1

It is said that the One Ring has a will of its own and can perform certain actions impossible for inanimate objects, most notably losing itself from Gollum to Bilbo. In hindsight, you could say that it had terrible judgement, since it indirectly placed itself in the possession of its destroyers.

I vaguely remember the Ring exercising its will at many other points in the books though. At which points did the Ring do so, and what actions were these?

  • I'm not sure if this happened in the books, but in the movies the ring lands exactly on Frodos finger when he trips / slips / is pushed (?) in the Prancing Pony. It also urged Frodo to wear it when the Nazgul were near (Shire, wetlands). Since you asked about the books I'm leaving this as a comment and not as an answer. – SBoss Nov 5 '14 at 8:17
  • bilbo wasnt really a bad idea, gollum was so careful that he would have lived and died in the cave without goblins/orcs ever finding him. bilbo is out having an adventure accross the world where he could easily be killed at anytime, and if nothing else the ring would be able to detach itself and find a new host outside of the pit it had been trapped in for close to 500 years. it actually attempted this a few times in the hobbit where teh ring was all of a sudden off, or he became visible anyway. – Himarm Nov 5 '14 at 14:05
  • I believe the ring plays tricks such as changing its size and/or getting heavier to have it fall of the wearer's finger. The ring betrayed Isildur by using one of these tricks. There are probably other examples such as when Gollum lost it and Bilbo found it. – Jason Hutchinson Nov 5 '14 at 15:38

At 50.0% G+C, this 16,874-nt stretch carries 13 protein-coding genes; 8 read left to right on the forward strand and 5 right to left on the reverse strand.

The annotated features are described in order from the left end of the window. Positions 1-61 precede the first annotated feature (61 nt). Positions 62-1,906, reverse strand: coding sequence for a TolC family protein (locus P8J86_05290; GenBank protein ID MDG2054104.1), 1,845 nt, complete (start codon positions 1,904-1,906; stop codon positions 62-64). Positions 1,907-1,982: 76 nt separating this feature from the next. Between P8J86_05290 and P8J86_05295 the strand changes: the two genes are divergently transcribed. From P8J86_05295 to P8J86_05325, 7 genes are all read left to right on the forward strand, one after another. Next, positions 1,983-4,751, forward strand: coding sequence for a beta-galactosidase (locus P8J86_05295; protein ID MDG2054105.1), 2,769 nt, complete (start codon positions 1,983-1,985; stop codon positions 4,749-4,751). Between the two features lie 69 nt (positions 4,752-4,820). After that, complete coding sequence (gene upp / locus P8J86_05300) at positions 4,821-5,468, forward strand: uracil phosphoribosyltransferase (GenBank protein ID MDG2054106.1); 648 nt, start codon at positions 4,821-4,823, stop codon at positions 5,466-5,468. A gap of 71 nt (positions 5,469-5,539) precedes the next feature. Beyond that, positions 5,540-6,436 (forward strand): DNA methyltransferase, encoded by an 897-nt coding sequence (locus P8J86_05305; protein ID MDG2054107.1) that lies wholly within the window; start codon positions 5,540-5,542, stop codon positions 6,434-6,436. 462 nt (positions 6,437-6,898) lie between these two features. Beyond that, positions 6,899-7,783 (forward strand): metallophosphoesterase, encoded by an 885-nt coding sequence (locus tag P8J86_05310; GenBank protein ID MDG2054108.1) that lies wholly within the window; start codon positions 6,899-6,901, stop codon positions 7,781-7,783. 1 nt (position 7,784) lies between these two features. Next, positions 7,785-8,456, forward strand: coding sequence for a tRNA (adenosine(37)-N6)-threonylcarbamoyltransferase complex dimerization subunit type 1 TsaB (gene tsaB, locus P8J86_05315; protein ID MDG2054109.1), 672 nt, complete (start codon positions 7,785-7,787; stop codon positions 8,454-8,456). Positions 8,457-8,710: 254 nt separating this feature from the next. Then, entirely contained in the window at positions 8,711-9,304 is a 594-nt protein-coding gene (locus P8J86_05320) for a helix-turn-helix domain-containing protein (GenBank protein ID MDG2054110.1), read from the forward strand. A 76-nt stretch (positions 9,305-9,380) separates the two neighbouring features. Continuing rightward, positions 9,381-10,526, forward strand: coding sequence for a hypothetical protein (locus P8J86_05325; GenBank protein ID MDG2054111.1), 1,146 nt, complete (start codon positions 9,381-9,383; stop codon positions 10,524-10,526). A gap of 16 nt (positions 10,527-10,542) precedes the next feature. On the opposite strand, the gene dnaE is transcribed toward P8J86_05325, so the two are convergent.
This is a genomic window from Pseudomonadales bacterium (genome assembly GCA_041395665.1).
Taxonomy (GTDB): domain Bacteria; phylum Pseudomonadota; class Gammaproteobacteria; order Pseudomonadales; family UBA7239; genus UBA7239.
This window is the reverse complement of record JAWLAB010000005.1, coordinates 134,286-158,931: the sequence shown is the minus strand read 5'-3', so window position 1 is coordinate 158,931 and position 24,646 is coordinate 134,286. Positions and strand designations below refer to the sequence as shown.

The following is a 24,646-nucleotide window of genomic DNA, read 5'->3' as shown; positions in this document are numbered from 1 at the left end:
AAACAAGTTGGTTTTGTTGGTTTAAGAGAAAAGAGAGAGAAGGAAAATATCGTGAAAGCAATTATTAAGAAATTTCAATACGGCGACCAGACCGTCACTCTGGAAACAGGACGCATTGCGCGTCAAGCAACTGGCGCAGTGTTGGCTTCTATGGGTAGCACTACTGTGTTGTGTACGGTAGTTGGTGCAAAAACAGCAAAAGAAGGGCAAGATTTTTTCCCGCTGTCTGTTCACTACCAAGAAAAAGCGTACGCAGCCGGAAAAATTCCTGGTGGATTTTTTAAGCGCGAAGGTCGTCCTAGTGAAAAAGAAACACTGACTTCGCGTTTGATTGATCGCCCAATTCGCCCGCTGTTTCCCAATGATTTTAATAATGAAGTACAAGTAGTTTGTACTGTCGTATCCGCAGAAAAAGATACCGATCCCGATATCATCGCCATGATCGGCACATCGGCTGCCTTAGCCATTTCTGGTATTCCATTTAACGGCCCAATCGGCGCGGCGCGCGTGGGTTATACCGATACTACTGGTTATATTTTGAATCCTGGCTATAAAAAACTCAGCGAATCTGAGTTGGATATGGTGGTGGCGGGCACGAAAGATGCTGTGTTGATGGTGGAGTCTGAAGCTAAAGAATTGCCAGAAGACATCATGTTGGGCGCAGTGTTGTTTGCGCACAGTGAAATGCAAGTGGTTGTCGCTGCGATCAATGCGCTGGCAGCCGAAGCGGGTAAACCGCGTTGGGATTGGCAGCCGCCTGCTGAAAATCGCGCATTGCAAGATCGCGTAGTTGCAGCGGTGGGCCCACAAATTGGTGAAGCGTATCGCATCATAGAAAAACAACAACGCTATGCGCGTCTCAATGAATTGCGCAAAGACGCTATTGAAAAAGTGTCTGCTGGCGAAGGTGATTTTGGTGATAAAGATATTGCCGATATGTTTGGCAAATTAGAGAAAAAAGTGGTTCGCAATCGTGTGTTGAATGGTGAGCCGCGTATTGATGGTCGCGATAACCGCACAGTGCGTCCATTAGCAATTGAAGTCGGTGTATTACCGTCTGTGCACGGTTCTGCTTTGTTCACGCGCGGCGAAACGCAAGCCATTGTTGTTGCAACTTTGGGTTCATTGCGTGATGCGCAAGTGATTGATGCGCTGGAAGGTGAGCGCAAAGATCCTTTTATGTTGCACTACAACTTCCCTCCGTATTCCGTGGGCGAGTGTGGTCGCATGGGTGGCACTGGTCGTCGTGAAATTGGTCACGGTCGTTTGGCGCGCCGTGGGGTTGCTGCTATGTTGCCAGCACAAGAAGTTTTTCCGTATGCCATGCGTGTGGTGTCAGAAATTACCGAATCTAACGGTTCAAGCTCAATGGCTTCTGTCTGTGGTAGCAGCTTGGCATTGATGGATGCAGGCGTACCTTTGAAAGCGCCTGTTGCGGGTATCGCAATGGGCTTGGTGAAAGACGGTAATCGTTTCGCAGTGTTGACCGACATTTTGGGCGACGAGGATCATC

4

As Gandalf says, "The ring wants to be found. It wants to return to its Master". Hindsight is always 20/20. Whatever may have been the final outcome, the ring was only exercising its will in order to be found and return to Sauron. This is seen several times when Frodo is "compelled" by the ring to wear it, so that Sauron's Nazgul can track Frodo and the ring.

Also, landing in Bilbo's possession might have been the ring's effort to not get lost (and thus ultimately be found). Staying in a household hobbit's possession has much better chance of coming to the limelight than staying with a wandering recluse.

  • 2
    +1 Gollum had taken the ring deep underground and had no intention of returning to the surface. The ring needed to abandon him if it was to leave the misty mountains – Liath Nov 5 '14 at 11:17
  • Exactly. Also, the timing of returning back from underground is critical. Why did it decide to leave Gollum and go to Bilbo at that time and not before? Perhaps it had caught the wind of Sauron getting stronger by then? – Prahlad Yeri Nov 5 '14 at 12:42
  • A strong +1 from me too; both answers are good but I prefer this one because of the cited reference/quote from Gandalf. – user8719 Nov 5 '14 at 16:21
  • @PrahladYeri - at the time the ring 'acted' Sauron was hanging out in Dol Guldur, just a bit south from the path Bilbo was taking with the Dwarves. – Oldcat Nov 5 '14 at 20:41
  • @Oldcat - according to the LotR map Dol Guldur was further south of the map than the Grey Mountains were north of it. In fact one of the reasons given in the Hobbit for taking that path was to avoid the Necromancer: "Before you could get round it in the South, you would get into the land of the Necromancer". Somewhat further than "just a bit". – user8719 Nov 5 '14 at 22:30
2

The will of the ring seldom manifests in concrete actions and happenings, but more often in making its will into the will of the wearer. The wearers want to preserve the ring, all the way up to killing for to keep possession of it. This is the will of the ring since it wants strong people to wear and protect it. Frodo has a very hard time letting go of the ring, showing that the will of the ring has indeed been exercised throughout the journey (and, therefore, the books).